“Yes,” the loyal fan persists, “but isn’t this narrator you?”
Long after the last climate-change denier is burned to a crisp and the final doubter of Shakespeare’s identity exits stage right, certain readers will still cling to their conviction that writers can’t really make up stories. Deny it all you want: It’s all memoir; it’s all roman a clef.
That’s an accusation Harry Quirk can’t dodge. He’s the jinxed narrator at the center of Kate Christensen’s engaging new novel, “The Astral.” When his wife, Luz, discovers a new collection of love poems in his notebook, she knows he must be having an affair. “She was vengeance incarnate,” Harry thinks, later telling her that she’s “a controlling, closed-off, lethally angry bitch.” She rips up the pages and throws his computer out the window. “It’s poetry,” Harry pleads. “It’s invented. All the women I was writing to are imaginary.” But Luz won’t hear it; she kicks him out of their apartment. And so, for the first time in 30 years, Harry is on the street, an unemployed writer, 57 years old, with no money and no place to live. What’s worse, he can’t remember any of those unpublished sonnets that Luz destroyed in her “toxic rage.”
It’s worth noting that Christensen has somehow — again — created a captivatingly believable male narrator, although she can’t see 60 on the horizon (she’s 48), has not been married to a tempestuous Mexican woman for 30 years or published largely ignored poetry in academic journals. (Her previous novel, “The Great Man,” won the PEN/Faulkner Award.) And yet here she is doing what talented novelists do: creating a voice so rich with the peculiar timbre of lived experience that you feel as though she’s introduced you to a witty, deeply frustrated (and frustrating) new friend.
Harry is a brilliantly realized species of the domesticated male, the product of “years of conditioning by the prevailing social winds.” In the company of other men, he jokes “with a funny kind of pride about how demanding and bossy our wives were, how in thrall we were to the domestic tyranny of children and schedules.” Feeling castrated and spineless, he’s full of appetites that he keeps well tamed: He notices women’s breasts but knows he mustn’t stare; he’s attracted to young women but knows they’re off-limits. He’s full of “inchoate fears, secret woes, and unspoken furies.” Even as a poet, he’s tightly hemmed in, forcing himself to work within the constraints of the traditional sonnet form. No magic for him. “I was not an ecstatic or a mystic,” he says. “I was stuck on the ground, scratching my ass or whatever else itched.”
“The Astral” is largely a rumination on marriage, wise enough to inform anyone who’s been at it a while but maybe too dark for kids just starting off. As Harry rides his bicycle around Brooklyn — wonderfully drawn here — he reflects on what went wrong in his home. He did have an affair 12 years ago, and ever since he’s had “a scarlet P on [his] forehead — for Philanderer, alas, not Pimpernel.” But he always assumed their shared experience was enough to keep Luz — “my fellow grizzled veteran of the same wars — and him together till the end. “Through the decades, things had gotten dirty between us,” he admits, “corrupted by familiarity, the pain we caused each other on purpose and by accident, our blind spots, all the things we couldn’t say or see. By now, I felt so many complicated, ancient, powerful things for and about Luz, a mishmash of memories and associations and anger and irritation and physical knowledge and attachment and blind habit and nostalgia and dependency and intertwined roots, I wasn’t sure it could all be lumped together as love or any other one word.”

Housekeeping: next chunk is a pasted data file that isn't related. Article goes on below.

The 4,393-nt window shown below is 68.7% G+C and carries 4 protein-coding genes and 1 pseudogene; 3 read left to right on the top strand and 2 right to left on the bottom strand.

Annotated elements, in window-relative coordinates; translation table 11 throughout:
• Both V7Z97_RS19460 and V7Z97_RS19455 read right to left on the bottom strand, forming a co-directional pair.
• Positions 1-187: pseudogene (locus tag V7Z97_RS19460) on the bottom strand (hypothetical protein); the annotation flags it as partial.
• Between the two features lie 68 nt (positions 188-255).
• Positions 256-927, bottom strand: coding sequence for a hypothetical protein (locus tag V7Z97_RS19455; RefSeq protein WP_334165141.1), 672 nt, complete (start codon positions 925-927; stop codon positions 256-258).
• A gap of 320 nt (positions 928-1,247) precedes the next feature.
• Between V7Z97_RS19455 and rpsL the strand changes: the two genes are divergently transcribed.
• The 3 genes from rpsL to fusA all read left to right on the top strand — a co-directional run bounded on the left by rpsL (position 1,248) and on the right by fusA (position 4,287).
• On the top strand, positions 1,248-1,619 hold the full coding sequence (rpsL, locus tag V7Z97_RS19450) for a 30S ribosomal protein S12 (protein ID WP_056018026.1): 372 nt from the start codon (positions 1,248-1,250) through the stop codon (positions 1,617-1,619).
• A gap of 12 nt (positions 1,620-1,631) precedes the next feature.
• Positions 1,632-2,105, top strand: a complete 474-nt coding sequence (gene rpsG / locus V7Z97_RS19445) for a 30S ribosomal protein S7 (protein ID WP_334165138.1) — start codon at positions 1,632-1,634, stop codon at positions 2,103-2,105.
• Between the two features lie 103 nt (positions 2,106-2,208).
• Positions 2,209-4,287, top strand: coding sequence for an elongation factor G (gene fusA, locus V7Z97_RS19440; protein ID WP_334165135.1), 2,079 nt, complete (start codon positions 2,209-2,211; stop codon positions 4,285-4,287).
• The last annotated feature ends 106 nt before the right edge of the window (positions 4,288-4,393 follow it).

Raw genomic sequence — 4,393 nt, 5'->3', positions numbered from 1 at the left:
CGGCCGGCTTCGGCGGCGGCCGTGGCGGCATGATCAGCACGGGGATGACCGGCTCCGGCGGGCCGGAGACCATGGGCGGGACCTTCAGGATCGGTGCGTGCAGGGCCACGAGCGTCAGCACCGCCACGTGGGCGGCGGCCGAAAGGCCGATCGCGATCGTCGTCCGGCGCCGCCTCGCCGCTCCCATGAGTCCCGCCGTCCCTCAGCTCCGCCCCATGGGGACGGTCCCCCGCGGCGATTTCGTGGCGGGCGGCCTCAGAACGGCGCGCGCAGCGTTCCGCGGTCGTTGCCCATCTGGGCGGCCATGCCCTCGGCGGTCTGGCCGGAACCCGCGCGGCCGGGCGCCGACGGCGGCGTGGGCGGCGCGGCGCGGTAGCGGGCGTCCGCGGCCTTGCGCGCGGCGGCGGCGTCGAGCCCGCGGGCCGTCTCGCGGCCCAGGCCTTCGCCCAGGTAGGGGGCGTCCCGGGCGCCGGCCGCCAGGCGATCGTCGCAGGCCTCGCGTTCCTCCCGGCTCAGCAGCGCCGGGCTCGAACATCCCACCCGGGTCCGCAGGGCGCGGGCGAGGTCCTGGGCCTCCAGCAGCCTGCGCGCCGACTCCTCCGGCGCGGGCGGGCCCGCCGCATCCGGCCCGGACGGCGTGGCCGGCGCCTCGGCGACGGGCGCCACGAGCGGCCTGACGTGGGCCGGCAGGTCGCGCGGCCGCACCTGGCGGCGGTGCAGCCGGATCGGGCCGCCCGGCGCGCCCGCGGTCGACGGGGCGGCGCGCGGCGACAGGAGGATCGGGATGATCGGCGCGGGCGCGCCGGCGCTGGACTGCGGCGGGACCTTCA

Swinging between ribald confession and thoughtful reflection with a hair shirt grafted to his torso, Harry is an endlessly engaging coroner of his relationship with Luz, that “one-woman fascistic government,” but the novel rounds out its exploration of marriage with several other curious couplings. He and his best female friend wonder why they never had that affair that Harry’s wife assumes they’ve been having. His male friends seem locked in cold, competitive marriages, and his own adult children aren’t at all interested in the matrimonial model their parents pursued: His daughter, a lesbian freegan, seems too serious for romance, while his wastrel son is caught up in a religious cult that uses love as a con.
Those side stories dress up the plot, but the heart of the novel remains Harry working out his own salvation, trying to figure out in late middle age what it means to be a man, a married man, a selfish man, a thoughtful, good man — roles that many of us are trying to play all at once.
If only Nixon could go to China, perhaps only a female author could create such a sympathetic male narrator trying to placate his harridan of a wife. (There’s a poisonous female therapist here, too, “a stuck-up stone-faced shamanistic manipulator.”) Imagine the blowback that Updike, Irving or Roth would have suffered — have suffered! — for lines like this:
“That was marriage, sometimes. Wives got their husbands under control and kept them there. That was how they operated, these possessive, manipulative, needy, controlling women, they pretended to be soft and vulnerable, sweet and loving, and we, big dumb dogs that we were, fell for their cooing flattery and breasty softness, tried to be the heroes they wanted us to be, to live up to their expectations. And when we failed and our wives lashed out, we skulked around, tails between legs, hangdog and furtive, doing their bidding until they forgave us, if they did.”
That’s not Christensen speaking through a mask, ironically or otherwise. That’s a passionate, sexist, loving, complex man named Harry Quirk. Alive, like us. Go meet him.
Charles is The Post’s fiction editor. You can follow him on Twitter @RonCharles.